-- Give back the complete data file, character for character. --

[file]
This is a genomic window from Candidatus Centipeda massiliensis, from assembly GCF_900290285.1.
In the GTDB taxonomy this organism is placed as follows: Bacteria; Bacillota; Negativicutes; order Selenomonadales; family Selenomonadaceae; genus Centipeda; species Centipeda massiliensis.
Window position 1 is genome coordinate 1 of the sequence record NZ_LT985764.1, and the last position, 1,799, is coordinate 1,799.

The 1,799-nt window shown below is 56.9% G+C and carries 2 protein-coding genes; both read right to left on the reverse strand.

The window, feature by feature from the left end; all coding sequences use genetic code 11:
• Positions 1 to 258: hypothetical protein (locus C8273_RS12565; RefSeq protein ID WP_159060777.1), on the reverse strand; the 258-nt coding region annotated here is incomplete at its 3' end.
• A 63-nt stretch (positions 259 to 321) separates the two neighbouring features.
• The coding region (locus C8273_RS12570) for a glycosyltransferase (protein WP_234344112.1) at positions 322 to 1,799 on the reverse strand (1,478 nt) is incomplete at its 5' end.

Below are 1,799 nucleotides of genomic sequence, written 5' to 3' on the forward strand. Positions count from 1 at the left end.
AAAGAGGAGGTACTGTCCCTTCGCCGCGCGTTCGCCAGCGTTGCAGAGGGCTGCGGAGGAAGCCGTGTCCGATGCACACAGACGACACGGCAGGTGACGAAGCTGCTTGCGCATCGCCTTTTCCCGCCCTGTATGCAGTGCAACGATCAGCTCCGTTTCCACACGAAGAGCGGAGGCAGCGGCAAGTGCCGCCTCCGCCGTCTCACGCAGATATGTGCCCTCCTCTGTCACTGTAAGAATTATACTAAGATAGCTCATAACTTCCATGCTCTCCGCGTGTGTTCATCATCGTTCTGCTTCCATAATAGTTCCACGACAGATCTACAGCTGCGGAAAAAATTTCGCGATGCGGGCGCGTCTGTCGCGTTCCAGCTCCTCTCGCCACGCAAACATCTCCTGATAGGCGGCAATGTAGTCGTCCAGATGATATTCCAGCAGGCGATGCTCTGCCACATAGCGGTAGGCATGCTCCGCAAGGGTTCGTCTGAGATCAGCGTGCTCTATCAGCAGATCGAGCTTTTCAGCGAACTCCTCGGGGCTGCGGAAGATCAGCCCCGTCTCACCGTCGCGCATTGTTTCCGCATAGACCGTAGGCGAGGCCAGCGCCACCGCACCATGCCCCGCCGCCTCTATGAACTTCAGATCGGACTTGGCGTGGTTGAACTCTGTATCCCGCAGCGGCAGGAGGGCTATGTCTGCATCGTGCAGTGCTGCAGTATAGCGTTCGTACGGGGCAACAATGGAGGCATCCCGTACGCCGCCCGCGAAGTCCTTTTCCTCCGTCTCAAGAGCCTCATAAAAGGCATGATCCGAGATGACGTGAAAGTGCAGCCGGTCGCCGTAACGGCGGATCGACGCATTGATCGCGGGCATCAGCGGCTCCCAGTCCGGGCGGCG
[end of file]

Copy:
This is a genomic window from Candidatus Centipeda massiliensis, from assembly GCF_900290285.1.
In the GTDB taxonomy this organism is placed as follows: Bacteria; Bacillota; Negativicutes; order Selenomonadales; family Selenomonadaceae; genus Centipeda; species Centipeda massiliensis.
Window position 1 is genome coordinate 1 of the sequence record NZ_LT985764.1, and the last position, 1,799, is coordinate 1,799.

The 1,799-nt window shown below is 56.9% G+C and carries 2 protein-coding genes; both read right to left on the reverse strand.

The window, feature by feature from the left end; all coding sequences use genetic code 11:
• Positions 1 to 258: hypothetical protein (locus C8273_RS12565; RefSeq protein ID WP_159060777.1), on the reverse strand; the 258-nt coding region annotated here is incomplete at its 3' end.
• A 63-nt stretch (positions 259 to 321) separates the two neighbouring features.
• The coding region (locus C8273_RS12570) for a glycosyltransferase (protein WP_234344112.1) at positions 322 to 1,799 on the reverse strand (1,478 nt) is incomplete at its 5' end.

Below are 1,799 nucleotides of genomic sequence, written 5' to 3' on the forward strand. Positions count from 1 at the left end.
AAAGAGGAGGTACTGTCCCTTCGCCGCGCGTTCGCCAGCGTTGCAGAGGGCTGCGGAGGAAGCCGTGTCCGATGCACACAGACGACACGGCAGGTGACGAAGCTGCTTGCGCATCGCCTTTTCCCGCCCTGTATGCAGTGCAACGATCAGCTCCGTTTCCACACGAAGAGCGGAGGCAGCGGCAAGTGCCGCCTCCGCCGTCTCACGCAGATATGTGCCCTCCTCTGTCACTGTAAGAATTATACTAAGATAGCTCATAACTTCCATGCTCTCCGCGTGTGTTCATCATCGTTCTGCTTCCATAATAGTTCCACGACAGATCTACAGCTGCGGAAAAAATTTCGCGATGCGGGCGCGTCTGTCGCGTTCCAGCTCCTCTCGCCACGCAAACATCTCCTGATAGGCGGCAATGTAGTCGTCCAGATGATATTCCAGCAGGCGATGCTCTGCCACATAGCGGTAGGCATGCTCCGCAAGGGTTCGTCTGAGATCAGCGTGCTCTATCAGCAGATCGAGCTTTTCAGCGAACTCCTCGGGGCTGCGGAAGATCAGCCCCGTCTCACCGTCGCGCATTGTTTCCGCATAGACCGTAGGCGAGGCCAGCGCCACCGCACCATGCCCCGCCGCCTCTATGAACTTCAGATCGGACTTGGCGTGGTTGAACTCTGTATCCCGCAGCGGCAGGAGGGCTATGTCTGCATCGTGCAGTGCTGCAGTATAGCGTTCGTACGGGGCAACAATGGAGGCATCCCGTACGCCGCCCGCGAAGTCCTTTTCCTCCGTCTCAAGAGCCTCATAAAAGGCATGATCCGAGATGACGTGAAAGTGCAGCCGGTCGCCGTAACGGCGGATCGACGCATTGATCGCGGGCATCAGCGGCTCCCAGTCCGGGCGGCG